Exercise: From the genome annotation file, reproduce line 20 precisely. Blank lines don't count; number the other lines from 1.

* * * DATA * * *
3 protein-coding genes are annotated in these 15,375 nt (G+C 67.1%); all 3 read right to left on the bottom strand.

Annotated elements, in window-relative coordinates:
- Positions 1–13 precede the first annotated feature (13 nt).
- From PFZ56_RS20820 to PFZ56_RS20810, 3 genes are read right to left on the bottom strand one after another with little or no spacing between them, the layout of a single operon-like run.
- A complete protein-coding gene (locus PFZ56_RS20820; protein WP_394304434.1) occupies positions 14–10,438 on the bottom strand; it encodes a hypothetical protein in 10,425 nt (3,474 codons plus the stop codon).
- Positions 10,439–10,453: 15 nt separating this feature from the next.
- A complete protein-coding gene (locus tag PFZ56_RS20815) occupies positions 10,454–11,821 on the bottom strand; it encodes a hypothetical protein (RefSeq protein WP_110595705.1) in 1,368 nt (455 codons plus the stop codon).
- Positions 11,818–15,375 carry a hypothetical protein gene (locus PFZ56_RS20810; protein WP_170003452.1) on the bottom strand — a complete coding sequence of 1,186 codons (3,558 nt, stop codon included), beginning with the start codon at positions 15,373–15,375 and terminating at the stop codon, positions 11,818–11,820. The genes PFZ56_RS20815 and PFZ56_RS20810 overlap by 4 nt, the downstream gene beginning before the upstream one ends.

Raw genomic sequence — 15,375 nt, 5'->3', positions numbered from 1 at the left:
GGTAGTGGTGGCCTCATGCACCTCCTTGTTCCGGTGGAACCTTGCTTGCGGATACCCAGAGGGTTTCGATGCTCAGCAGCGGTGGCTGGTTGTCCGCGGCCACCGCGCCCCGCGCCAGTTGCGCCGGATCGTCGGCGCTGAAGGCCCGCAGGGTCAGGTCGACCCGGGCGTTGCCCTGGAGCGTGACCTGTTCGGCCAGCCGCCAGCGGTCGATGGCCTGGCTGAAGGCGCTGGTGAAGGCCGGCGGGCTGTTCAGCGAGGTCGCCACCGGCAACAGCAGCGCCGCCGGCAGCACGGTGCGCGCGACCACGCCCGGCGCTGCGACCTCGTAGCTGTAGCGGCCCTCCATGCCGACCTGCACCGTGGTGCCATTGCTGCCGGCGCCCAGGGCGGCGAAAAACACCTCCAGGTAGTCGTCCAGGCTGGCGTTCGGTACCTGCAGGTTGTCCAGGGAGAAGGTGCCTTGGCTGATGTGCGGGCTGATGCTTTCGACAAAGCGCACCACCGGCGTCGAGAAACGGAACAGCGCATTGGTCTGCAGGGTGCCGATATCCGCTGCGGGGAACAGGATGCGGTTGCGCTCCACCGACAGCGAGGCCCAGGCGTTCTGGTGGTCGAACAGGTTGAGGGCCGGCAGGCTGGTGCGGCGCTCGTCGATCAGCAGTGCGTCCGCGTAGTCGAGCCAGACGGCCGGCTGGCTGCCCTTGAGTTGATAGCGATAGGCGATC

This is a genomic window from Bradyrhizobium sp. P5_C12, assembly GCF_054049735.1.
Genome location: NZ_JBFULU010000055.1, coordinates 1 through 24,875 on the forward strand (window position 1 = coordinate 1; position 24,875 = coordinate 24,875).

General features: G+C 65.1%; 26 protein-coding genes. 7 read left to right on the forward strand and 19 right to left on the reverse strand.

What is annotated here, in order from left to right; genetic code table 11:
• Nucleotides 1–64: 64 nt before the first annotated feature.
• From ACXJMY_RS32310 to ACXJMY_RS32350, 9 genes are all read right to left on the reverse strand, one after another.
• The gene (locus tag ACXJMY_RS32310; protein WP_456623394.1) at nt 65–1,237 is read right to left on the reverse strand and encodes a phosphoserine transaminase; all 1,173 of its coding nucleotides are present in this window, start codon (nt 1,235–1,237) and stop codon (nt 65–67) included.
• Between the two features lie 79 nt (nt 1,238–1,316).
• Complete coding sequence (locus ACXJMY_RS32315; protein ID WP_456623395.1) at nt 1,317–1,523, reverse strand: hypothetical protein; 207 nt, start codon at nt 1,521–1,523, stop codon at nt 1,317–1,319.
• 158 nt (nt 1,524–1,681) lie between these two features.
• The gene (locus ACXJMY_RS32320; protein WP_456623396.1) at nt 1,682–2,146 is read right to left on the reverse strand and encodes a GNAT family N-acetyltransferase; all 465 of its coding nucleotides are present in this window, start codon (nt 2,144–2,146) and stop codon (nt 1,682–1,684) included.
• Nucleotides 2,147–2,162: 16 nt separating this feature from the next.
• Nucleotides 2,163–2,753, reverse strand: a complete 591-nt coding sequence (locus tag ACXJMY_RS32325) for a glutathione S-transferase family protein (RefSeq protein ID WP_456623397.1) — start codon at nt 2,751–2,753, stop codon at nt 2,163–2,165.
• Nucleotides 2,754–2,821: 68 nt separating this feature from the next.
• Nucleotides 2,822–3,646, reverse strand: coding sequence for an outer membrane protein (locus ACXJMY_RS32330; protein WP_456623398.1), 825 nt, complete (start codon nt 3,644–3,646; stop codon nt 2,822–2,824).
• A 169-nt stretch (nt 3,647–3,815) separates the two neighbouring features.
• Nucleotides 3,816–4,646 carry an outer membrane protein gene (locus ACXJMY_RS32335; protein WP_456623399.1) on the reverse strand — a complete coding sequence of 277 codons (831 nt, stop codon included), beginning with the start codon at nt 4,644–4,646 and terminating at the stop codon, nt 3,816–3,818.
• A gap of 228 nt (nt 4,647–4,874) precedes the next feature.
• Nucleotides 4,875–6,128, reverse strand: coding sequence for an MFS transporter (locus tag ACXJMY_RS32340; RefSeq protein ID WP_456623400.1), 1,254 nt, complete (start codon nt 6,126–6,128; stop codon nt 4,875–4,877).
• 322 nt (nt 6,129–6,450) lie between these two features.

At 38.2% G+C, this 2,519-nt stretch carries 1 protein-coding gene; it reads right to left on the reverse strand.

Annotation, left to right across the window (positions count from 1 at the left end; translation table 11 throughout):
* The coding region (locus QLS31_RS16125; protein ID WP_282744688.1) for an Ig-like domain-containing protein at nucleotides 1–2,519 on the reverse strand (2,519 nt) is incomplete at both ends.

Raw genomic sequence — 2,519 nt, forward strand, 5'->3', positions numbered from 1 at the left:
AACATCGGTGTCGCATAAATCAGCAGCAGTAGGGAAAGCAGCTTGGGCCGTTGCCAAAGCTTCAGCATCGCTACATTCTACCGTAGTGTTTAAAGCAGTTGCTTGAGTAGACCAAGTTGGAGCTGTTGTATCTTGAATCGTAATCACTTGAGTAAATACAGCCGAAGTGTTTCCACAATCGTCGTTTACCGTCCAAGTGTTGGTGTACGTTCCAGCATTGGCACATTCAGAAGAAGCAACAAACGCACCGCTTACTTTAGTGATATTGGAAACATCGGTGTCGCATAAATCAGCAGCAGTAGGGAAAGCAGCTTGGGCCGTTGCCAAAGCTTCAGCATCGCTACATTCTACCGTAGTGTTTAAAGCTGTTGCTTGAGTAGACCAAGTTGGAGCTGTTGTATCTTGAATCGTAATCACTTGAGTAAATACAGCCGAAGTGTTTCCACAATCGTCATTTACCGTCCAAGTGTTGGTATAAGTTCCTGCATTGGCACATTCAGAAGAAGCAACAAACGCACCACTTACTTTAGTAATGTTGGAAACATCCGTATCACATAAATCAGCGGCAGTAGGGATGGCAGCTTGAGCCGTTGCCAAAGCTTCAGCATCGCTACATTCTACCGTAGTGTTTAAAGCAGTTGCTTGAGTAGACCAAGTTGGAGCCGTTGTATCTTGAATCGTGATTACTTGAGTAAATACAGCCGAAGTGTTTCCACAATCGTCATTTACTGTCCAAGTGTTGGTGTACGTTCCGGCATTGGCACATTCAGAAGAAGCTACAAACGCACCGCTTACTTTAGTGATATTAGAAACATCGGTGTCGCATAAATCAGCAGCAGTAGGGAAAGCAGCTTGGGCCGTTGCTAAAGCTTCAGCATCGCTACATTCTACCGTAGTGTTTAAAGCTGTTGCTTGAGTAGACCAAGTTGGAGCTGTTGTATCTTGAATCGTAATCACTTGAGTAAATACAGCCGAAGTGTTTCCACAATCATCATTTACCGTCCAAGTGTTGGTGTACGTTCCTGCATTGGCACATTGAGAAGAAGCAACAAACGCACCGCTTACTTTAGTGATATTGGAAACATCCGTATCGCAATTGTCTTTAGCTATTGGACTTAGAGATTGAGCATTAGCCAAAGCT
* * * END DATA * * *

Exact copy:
• 158 nt (nt 1,524–1,681) lie between these two features.